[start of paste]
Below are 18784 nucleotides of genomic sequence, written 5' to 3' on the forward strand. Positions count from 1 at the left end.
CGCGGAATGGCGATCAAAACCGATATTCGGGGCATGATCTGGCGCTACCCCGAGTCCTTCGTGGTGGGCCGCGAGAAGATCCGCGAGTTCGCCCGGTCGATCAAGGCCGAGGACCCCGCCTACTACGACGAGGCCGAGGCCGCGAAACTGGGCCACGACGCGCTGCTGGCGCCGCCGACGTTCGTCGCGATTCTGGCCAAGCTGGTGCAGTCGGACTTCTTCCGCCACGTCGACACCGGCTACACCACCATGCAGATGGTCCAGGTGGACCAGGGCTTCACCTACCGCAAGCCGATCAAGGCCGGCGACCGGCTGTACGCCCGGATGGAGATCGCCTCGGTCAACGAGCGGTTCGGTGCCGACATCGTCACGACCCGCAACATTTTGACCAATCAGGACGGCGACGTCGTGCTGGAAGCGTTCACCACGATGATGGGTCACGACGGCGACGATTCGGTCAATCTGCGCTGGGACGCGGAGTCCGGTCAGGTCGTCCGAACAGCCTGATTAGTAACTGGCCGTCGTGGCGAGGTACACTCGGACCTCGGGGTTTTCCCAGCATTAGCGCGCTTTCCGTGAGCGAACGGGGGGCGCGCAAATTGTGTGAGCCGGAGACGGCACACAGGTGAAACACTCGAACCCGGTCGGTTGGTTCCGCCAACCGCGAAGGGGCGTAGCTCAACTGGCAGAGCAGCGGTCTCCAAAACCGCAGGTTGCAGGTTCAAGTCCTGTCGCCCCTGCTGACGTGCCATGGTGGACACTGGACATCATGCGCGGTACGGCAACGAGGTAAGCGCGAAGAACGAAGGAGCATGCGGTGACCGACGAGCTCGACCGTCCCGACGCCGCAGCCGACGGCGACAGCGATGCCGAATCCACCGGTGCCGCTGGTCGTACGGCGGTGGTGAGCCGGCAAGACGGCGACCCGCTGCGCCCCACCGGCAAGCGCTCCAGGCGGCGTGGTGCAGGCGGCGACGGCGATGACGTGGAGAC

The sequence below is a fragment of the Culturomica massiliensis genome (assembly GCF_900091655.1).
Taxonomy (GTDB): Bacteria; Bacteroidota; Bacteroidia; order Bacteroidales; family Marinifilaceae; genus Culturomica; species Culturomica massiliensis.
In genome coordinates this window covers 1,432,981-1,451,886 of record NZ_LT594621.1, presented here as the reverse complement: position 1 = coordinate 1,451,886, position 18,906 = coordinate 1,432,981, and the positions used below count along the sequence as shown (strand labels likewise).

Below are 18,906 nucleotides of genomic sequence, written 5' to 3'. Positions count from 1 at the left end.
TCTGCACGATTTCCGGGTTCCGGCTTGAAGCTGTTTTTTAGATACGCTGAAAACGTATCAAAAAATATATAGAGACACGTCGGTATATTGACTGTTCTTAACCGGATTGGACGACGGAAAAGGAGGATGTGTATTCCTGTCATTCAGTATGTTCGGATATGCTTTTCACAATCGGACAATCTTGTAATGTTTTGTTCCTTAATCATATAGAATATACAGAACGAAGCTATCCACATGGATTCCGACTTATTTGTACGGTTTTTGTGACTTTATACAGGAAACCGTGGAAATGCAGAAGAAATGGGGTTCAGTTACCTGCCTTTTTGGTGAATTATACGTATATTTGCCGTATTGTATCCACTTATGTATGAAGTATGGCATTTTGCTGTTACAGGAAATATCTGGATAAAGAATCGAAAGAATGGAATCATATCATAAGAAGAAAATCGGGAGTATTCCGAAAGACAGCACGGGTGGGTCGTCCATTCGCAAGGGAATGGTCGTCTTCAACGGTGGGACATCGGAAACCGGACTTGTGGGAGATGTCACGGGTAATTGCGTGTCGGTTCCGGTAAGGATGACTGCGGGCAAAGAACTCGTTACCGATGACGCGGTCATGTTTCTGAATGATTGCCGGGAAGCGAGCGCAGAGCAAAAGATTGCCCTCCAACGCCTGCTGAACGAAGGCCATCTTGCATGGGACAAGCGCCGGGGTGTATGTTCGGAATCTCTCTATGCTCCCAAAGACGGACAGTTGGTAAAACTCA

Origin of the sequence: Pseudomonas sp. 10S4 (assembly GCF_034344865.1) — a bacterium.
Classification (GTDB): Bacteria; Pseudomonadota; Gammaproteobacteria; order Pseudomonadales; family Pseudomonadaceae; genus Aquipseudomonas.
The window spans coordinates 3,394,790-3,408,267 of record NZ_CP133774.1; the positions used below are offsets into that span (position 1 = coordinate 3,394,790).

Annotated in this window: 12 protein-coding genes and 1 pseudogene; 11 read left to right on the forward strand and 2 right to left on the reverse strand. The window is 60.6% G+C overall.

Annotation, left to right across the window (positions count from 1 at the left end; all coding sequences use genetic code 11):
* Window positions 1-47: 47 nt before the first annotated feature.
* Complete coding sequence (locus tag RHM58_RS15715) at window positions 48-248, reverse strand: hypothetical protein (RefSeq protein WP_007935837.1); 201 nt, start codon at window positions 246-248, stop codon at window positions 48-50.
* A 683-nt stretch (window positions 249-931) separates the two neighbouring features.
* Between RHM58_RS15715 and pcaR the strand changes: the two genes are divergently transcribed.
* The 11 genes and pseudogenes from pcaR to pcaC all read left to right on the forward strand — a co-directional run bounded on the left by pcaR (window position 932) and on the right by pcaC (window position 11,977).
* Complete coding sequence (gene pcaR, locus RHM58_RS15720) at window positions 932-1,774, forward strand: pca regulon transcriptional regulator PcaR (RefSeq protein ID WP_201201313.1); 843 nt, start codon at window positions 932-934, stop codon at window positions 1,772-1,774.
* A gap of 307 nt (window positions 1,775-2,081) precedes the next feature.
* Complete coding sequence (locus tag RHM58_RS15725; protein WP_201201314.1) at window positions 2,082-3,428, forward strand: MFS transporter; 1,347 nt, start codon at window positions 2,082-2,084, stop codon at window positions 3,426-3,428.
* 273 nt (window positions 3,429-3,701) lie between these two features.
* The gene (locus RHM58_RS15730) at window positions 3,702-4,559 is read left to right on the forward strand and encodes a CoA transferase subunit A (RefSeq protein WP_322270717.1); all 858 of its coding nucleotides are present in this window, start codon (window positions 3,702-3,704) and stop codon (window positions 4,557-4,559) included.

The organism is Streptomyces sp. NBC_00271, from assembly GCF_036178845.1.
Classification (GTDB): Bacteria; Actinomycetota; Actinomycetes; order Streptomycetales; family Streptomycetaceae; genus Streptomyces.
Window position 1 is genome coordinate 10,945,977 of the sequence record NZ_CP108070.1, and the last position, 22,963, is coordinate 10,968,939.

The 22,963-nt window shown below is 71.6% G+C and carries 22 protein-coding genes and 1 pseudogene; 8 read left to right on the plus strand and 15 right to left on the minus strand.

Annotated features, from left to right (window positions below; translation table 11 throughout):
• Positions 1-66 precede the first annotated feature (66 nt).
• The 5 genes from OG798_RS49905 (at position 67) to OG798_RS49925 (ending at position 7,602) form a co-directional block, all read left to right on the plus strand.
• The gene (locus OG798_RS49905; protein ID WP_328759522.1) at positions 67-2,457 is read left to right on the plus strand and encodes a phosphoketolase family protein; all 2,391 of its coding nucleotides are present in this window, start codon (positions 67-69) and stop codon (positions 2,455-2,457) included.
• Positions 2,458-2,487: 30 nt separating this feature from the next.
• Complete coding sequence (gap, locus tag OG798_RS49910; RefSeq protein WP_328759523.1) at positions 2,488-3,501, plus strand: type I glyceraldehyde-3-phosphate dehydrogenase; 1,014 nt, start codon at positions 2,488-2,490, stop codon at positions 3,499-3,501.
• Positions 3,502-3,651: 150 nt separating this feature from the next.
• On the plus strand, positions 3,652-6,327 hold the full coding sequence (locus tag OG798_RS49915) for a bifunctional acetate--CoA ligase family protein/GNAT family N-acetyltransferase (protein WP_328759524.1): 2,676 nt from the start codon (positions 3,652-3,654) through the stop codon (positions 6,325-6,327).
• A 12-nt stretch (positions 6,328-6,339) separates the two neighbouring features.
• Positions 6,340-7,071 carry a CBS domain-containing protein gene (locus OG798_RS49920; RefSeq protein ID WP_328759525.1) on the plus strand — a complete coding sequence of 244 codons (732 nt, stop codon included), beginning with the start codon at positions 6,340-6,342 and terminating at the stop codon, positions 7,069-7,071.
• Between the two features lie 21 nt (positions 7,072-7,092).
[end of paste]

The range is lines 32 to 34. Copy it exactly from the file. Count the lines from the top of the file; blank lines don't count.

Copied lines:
• Complete coding sequence (gap, locus tag OG798_RS49910; RefSeq protein WP_328759523.1) at positions 2,488-3,501, plus strand: type I glyceraldehyde-3-phosphate dehydrogenase; 1,014 nt, start codon at positions 2,488-2,490, stop codon at positions 3,499-3,501.
• Positions 3,502-3,651: 150 nt separating this feature from the next.
• On the plus strand, positions 3,652-6,327 hold the full coding sequence (locus tag OG798_RS49915) for a bifunctional acetate--CoA ligase family protein/GNAT family N-acetyltransferase (protein WP_328759524.1): 2,676 nt from the start codon (positions 3,652-3,654) through the stop codon (positions 6,325-6,327).